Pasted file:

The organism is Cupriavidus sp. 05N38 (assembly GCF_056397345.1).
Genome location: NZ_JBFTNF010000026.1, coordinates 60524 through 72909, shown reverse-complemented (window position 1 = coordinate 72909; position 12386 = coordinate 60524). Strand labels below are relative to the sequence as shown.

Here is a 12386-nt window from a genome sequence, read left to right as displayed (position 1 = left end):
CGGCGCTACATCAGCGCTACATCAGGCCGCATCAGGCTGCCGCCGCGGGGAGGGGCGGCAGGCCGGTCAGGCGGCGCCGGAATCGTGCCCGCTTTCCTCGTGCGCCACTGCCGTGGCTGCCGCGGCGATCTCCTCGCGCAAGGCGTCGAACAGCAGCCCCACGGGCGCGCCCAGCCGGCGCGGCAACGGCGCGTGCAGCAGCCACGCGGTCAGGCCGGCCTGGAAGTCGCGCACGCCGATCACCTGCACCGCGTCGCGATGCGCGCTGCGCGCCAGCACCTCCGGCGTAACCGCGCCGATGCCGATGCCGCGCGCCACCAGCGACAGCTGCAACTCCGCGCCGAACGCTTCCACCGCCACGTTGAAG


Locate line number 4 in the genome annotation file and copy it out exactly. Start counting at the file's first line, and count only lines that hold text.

CGGCGCTACATCAGCGCTACATCAGGCCGCATCAGGCTGCCGCCGCGGGGAGGGGCGGCAGGCCGGTCAGGCGGCGCCGGAATCGTGCCCGCTTTCCTCGTGCGCCACTGCCGTGGCTGCCGCGGCGATCTCCTCGCGCAAGGCGTCGAACAGCAGCCCCACGGGCGCGCCCAGCCGGCGCGGCAACGGCGCGTGCAGCAGCCACGCGGTCAGGCCGGCCTGGAAGTCGCGCACGCCGATCACCTGCACCGCGTCGCGATGCGCGCTGCGCGCCAGCACCTCCGGCGTAACCGCGCCGATGCCGATGCCGCGCGCCACCAGCGACAGCTGCAACTCCGCGCCGAACGCTTCCACCGCCACGTTGAAG